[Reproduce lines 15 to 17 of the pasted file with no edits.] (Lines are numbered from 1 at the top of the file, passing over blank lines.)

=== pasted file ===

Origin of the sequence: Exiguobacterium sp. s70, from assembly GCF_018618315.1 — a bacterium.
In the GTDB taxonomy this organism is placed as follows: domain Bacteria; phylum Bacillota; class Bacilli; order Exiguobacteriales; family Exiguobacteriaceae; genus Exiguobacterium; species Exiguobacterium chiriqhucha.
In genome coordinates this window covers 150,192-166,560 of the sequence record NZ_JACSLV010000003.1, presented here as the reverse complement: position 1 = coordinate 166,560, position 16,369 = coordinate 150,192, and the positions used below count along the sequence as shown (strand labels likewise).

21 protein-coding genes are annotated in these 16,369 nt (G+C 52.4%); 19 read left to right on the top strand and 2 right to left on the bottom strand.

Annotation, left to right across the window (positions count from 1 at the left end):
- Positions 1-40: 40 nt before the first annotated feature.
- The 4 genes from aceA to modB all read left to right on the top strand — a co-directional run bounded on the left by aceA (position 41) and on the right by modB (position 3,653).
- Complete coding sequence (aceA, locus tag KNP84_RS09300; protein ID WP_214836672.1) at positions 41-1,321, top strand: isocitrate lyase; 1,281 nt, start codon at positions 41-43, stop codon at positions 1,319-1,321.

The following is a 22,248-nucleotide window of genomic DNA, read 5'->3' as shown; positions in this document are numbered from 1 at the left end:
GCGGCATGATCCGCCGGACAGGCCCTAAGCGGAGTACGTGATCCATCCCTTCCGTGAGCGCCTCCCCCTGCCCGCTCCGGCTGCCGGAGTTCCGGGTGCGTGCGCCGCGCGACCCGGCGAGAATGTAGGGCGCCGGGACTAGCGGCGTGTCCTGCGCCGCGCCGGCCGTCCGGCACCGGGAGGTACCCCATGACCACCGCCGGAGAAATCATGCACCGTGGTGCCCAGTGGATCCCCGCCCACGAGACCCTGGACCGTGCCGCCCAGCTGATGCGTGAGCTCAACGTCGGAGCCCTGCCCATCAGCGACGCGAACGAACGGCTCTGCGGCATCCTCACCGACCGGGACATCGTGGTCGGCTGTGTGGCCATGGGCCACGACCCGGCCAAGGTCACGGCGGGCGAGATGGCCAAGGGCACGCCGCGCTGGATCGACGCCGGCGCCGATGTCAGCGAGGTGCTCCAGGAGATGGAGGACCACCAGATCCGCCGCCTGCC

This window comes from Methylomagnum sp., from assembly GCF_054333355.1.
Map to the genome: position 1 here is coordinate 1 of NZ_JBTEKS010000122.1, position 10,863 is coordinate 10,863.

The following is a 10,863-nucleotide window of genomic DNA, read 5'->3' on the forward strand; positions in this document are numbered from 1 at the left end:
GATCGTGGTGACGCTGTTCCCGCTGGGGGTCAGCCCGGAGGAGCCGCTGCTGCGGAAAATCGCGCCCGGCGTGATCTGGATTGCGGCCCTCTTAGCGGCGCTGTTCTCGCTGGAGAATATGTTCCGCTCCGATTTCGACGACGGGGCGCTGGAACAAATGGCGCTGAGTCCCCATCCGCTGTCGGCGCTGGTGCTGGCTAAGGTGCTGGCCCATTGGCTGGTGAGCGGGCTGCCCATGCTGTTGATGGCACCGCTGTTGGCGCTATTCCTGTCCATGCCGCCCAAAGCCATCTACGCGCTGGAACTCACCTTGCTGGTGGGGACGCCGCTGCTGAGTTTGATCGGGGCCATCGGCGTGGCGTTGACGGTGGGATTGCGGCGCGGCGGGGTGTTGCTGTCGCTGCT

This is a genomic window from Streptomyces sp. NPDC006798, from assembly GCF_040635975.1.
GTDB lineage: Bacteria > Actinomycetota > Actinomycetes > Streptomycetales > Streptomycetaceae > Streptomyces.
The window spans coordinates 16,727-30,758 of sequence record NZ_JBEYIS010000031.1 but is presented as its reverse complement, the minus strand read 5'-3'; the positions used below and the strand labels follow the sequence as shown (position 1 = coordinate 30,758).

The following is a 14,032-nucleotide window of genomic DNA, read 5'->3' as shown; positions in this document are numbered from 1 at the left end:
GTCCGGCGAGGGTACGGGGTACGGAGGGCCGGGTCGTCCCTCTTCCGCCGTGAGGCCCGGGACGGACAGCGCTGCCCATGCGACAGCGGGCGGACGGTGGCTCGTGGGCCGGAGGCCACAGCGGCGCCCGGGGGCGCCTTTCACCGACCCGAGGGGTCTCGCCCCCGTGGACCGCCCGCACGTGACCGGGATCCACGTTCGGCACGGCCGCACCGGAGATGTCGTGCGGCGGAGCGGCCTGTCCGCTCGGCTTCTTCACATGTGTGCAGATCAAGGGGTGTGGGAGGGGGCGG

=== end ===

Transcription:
This is a genomic window from Streptomyces sp. NPDC006798, from assembly GCF_040635975.1.
GTDB lineage: Bacteria > Actinomycetota > Actinomycetes > Streptomycetales > Streptomycetaceae > Streptomyces.
The window spans coordinates 16,727-30,758 of sequence record NZ_JBEYIS010000031.1 but is presented as its reverse complement, the minus strand read 5'-3'; the positions used below and the strand labels follow the sequence as shown (position 1 = coordinate 30,758).